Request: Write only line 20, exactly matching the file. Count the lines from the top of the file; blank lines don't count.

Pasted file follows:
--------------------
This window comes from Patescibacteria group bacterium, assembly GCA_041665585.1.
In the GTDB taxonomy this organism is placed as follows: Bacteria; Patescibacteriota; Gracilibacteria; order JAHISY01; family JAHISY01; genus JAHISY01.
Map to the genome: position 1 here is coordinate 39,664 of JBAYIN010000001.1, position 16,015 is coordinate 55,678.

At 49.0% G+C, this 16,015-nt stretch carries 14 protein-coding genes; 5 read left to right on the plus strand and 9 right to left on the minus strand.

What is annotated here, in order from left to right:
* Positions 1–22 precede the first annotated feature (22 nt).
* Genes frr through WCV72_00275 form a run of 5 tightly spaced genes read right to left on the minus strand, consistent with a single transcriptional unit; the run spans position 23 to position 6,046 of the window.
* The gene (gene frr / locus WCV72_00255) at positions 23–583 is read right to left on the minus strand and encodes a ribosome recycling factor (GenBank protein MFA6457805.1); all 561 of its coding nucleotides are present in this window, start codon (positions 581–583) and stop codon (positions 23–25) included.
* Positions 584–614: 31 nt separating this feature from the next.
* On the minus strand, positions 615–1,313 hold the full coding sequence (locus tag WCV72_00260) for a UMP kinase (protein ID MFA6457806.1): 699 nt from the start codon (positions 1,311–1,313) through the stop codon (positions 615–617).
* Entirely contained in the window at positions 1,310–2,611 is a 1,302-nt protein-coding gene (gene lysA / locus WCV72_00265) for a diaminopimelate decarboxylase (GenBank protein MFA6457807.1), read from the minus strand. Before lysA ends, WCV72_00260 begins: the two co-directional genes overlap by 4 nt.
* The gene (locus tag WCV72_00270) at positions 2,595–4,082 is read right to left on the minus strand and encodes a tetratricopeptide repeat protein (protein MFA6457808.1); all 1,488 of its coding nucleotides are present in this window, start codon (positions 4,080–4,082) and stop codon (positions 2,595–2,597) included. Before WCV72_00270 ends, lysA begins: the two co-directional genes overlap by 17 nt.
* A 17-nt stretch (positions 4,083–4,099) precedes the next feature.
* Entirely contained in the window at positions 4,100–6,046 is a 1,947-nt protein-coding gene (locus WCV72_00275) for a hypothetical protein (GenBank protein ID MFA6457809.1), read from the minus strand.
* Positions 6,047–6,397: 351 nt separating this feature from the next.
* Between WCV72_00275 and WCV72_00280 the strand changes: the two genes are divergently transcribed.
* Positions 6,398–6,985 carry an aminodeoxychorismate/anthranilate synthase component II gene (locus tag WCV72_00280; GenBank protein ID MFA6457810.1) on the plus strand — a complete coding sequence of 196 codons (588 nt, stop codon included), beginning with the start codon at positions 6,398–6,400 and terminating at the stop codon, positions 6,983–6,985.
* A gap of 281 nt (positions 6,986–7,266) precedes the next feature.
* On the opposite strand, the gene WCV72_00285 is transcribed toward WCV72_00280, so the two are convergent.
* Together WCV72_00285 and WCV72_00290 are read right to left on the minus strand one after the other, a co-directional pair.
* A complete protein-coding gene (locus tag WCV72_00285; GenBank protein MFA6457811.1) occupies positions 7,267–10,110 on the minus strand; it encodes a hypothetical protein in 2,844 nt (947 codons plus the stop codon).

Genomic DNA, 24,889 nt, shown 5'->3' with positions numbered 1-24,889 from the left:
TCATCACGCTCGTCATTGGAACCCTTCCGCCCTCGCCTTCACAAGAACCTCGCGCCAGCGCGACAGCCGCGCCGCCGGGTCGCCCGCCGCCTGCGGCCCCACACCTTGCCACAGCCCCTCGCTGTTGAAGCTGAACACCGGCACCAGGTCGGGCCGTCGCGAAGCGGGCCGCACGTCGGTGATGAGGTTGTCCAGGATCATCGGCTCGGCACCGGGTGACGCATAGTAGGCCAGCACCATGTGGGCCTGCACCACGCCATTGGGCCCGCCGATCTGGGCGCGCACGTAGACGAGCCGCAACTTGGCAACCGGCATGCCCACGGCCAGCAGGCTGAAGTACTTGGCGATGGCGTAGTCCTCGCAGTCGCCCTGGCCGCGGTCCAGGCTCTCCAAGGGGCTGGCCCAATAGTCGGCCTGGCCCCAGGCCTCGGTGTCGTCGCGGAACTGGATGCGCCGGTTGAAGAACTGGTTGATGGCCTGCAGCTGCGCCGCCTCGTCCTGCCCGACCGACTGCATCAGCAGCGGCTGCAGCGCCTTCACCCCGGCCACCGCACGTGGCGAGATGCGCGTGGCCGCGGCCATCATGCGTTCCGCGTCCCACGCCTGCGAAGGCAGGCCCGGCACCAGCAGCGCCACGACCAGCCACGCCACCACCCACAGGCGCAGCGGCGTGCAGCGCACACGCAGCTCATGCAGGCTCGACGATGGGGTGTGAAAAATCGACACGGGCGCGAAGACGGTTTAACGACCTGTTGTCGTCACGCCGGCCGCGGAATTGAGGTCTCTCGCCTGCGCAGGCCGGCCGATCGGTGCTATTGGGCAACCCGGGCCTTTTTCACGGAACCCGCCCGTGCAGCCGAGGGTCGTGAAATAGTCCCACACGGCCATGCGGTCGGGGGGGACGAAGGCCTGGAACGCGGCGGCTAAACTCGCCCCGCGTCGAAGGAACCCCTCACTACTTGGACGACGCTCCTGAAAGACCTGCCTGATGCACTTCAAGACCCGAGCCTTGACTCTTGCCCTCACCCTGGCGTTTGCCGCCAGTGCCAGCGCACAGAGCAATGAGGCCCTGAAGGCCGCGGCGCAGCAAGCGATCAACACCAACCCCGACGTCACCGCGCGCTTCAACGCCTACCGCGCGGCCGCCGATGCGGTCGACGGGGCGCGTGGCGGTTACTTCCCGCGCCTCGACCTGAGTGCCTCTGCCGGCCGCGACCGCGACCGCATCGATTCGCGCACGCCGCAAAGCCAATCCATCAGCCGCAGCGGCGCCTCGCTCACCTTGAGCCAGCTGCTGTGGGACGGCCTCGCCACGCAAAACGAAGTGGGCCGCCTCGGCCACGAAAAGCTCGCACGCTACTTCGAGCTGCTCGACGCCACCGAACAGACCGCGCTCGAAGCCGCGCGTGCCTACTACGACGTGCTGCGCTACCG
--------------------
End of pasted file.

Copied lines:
* Together WCV72_00285 and WCV72_00290 are read right to left on the minus strand one after the other, a co-directional pair.